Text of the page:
Yako Village has become the latest community in the country to join the Community Health and Fitness Program following the launch by the Minister for Health and Medical Services Hon. Rosy Sofia Akbar at its village hall today. The village, through the programme, has received two fitness bikes, three sewing machines, and steam cooker sets.
Turaga ni Koro Samisoni Raidriwa said the villagers were honoured to have hosted the programme, adding that they would put these equipment to the best use.
“As the case in Fijian settlements and villages, we only exercise when we are young, and as we grow older, we tend to stop doing things that help us stay fit and healthy,” he said.
“As a result of this we have five villagers who have undergone amputation. We have now realized the need to continuously engage in health and fitness exercises and we are grateful that we have now received these equipment.”
Minister Akbar urged the villager to use the equipment to its full potentials however, highlighted the need for the villagers to take ownership of the equipment through taking good care of it.
“I urge you all especially our mothers and the women of the village to also use this equipment because most of the time we are left behind but we must be able to stay fit and feed our family members healthy foods,” Minister Akbar said.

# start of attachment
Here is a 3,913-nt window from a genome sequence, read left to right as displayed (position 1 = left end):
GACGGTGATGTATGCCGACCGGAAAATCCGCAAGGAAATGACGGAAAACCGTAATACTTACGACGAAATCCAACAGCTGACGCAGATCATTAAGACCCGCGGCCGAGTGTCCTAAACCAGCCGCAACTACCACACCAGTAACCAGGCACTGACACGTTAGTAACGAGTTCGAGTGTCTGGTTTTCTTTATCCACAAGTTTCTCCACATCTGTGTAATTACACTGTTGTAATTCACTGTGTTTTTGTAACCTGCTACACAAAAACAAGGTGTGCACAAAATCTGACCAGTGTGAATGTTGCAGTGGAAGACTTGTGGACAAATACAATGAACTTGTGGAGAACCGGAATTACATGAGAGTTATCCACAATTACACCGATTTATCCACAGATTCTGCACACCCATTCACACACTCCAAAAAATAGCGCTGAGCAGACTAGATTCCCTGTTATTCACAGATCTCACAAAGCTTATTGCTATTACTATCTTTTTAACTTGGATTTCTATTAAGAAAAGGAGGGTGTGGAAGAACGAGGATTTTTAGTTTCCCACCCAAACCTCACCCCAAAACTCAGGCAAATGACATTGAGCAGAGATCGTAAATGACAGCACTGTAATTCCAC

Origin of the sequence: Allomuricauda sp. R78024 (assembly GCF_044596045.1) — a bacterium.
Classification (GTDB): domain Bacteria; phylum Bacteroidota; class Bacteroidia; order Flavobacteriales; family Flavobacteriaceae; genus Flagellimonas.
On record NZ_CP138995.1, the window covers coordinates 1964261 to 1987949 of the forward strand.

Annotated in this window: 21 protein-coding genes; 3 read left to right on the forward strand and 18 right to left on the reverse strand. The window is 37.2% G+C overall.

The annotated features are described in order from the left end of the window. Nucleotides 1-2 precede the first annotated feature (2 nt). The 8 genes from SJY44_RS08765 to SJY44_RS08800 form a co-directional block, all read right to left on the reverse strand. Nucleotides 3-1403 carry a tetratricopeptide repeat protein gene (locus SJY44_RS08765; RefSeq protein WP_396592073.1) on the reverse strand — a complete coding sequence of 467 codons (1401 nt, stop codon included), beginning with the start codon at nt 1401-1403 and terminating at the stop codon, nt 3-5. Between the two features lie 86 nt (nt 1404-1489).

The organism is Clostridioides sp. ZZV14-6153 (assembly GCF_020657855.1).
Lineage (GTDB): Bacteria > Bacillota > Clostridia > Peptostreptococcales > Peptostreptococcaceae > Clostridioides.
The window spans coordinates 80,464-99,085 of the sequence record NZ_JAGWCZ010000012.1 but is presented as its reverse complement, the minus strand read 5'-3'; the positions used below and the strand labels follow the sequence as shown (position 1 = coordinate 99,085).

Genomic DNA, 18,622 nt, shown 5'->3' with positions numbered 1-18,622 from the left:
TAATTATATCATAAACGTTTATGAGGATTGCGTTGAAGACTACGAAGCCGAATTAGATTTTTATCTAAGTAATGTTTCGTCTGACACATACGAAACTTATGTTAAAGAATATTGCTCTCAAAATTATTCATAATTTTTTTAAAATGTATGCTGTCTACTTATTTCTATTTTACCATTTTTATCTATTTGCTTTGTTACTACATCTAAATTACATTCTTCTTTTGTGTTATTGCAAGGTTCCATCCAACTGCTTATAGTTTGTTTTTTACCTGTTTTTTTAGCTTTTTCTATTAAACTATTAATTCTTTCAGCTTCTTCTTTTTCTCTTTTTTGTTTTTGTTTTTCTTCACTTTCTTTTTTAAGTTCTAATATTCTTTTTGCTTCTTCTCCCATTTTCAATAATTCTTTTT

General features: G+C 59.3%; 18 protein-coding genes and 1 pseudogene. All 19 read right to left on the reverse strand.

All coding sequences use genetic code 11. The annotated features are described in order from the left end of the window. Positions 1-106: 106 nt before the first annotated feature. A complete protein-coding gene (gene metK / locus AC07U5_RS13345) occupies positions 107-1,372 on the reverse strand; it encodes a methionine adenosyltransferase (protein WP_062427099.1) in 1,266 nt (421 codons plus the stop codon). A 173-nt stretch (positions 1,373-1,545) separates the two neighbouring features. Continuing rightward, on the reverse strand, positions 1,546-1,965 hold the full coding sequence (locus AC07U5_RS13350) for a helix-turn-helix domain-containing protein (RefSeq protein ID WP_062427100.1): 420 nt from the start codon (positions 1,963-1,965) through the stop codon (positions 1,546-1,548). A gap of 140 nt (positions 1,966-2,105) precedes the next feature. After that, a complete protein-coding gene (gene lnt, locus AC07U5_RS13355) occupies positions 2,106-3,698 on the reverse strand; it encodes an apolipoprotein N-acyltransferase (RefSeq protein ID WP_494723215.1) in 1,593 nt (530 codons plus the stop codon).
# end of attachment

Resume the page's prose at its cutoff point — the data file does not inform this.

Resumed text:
“Please take good care of the equipment because it is your equipment and everybody must take responsibility in its upkeep and maintenance.”
(Pictures from this event can be accessed from the Fijian Government Facebook page.)
The Ministry of Health and Medical Services (MOHMS) has been working closely with the Ministry of Education and World Health Organization (WHO) to address the recent outbreak of meningococcal disease at the St John’s College Cawaci in Levuka, Ovalau Island.
Meningococcal disease is a life threatening bacterial infection that usually causes inflammation on the lining of the brain and spinal cord (meningitis) and/or blood poisoning (meningococcemia). Whilst the disease is not common, it is a very serious illness that can develop quickly and cause death.
In response to the outbreak, the MOHMS sent a vaccination team to Levuka to vaccinate all students and staff at the college with the meningococcal vaccine, Sanofi Pasteur Menactra. Vaccination is critical to preventing the spread of meningococcal disease as the vaccine builds a person’s immune system to fight against the bacteria.
The meningococcal vaccine was supplied by the WHO and provides protection against meningococcal serogroup A, C, Y, W135. Testing of suspected case samples in Australian laboratories, facilitated by WHO, confirmed that meningococcal serogroup C was responsible for this recent outbreak.
The vaccine was administered by a single injection in the upper arm. This vaccine can cause some side effects, such as low grade fever, nausea, diarrhea, headaches and swelling where the injection was given; however the risk of serious side effects is extremely low. As such a team of medical staff were assigned to monitor all students in the school following their vaccination and treat any complaints.
In addition to the vaccination program, the MOHMS will continue to provide important meningococcal health information to equip students and staff with necessary knowledge about the disease and increase monitoring of students to support early detection and rapid treatment of potential new cases.